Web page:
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Menopause on Trial: Pap Smears & Pelvic Exams

feet in stirrups at a pelvic exam before a pap smear

The history of recommendations for Pap smears and pelvic examinations involves a lot of advisory groups and reflects both facts and factoids. The prevention of problems associated with human papilloma virus (HPV) and the early recognition of cervical, uterine, and ovarian cancers gets lumped into one series of recommendations.

We reviewed the most recent guidelines for Pap smears, physical exams, and HPV testing, published by the Centers for Disease Control, as well as the evidence that is backing them up, which is based on recommendations from four groups: U.S. Preventive Services Task Force (2018); American Cancer Society (2012); American Cancer Society, American Society for Colposcopy and Cervical Pathology, and American Society for Clinical Pathology (2012); American College of Obstetricians and Gynecologists (2016); and Society of Gynecologic Oncology (SGO) and American Society for Colposcopy and Cervical Pathology (2015).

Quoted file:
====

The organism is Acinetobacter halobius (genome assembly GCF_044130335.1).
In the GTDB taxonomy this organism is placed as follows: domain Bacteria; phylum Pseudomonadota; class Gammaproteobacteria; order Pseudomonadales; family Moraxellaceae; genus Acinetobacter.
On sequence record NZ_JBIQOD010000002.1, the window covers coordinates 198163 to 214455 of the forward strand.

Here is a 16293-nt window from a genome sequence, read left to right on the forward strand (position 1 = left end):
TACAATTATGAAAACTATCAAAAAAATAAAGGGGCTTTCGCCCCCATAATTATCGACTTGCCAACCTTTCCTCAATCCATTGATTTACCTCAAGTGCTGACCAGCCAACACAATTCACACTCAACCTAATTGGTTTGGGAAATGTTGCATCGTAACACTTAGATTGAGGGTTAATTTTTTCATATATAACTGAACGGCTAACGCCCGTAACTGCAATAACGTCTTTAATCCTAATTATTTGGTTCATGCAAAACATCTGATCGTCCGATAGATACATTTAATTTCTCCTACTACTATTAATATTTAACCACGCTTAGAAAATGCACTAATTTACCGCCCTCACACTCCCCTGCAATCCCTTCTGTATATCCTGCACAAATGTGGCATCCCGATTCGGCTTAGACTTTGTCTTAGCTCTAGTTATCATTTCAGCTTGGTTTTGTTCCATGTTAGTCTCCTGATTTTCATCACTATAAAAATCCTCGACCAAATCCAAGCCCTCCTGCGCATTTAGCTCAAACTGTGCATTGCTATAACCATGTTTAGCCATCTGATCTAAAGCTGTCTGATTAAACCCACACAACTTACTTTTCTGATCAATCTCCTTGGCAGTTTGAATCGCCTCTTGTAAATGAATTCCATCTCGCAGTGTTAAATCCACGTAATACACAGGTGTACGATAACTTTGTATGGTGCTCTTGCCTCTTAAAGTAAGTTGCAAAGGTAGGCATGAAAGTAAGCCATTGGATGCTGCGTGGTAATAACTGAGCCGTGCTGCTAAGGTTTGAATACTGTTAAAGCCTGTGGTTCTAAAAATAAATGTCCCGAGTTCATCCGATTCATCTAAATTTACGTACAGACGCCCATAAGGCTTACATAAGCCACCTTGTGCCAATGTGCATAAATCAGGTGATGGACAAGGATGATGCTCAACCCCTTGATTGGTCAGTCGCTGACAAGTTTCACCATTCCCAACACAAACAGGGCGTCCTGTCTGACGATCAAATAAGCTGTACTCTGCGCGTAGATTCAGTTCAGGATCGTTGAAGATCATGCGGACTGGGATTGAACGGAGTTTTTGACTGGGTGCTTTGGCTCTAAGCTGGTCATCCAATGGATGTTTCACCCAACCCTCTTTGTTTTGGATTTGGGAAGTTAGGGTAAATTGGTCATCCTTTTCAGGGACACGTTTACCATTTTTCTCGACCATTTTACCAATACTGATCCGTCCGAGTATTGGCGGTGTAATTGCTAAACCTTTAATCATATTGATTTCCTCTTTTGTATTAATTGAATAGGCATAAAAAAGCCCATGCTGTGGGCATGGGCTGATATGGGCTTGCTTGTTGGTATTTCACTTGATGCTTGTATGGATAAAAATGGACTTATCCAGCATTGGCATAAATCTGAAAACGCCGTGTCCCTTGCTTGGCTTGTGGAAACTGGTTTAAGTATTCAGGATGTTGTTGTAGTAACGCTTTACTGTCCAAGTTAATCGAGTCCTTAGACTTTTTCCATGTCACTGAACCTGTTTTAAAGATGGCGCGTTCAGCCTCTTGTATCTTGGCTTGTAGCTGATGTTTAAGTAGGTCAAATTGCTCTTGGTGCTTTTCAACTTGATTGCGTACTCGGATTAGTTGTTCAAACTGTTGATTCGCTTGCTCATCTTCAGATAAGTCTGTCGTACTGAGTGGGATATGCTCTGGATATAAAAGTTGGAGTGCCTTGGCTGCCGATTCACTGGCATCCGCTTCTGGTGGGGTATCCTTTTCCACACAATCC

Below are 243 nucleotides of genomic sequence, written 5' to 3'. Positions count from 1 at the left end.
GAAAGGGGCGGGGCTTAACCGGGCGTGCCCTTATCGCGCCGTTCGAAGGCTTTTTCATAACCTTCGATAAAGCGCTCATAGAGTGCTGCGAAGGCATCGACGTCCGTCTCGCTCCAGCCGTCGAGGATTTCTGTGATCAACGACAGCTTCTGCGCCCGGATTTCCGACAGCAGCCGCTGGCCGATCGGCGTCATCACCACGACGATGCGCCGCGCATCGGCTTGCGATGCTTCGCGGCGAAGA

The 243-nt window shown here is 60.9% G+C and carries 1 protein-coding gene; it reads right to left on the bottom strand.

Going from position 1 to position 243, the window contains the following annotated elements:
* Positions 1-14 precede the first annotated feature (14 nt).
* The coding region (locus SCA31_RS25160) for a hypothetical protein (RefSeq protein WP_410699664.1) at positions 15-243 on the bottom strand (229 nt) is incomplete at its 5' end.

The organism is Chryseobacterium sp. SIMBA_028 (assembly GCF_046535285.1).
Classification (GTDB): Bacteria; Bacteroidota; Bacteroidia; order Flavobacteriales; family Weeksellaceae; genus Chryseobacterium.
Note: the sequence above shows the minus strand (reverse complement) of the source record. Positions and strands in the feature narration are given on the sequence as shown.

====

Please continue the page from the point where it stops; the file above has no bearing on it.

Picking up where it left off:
Our jury has reached a verdict on the guidance and unpacked the recommendations in the following table. Where the research is conclusive, we labeled it a unanimous decision; where the organizations differ in their advice, we called it a hung jury; and where the organizations are vague and there is just not enough evidence, we have said so.

Pap Smear Recommendations

Pap Smear Graphic

Physical Exam Recommendations

Physical Examination Graphic

HPV Testing Recommendations

HPV Testing Graphic

About the author
Dr. Deb has more than 20 years of experience in academic medicine leadership positions, delivering educational programs on women's health and primary care research for healthcare workers in the United States, Europe, Asia, and Australia.

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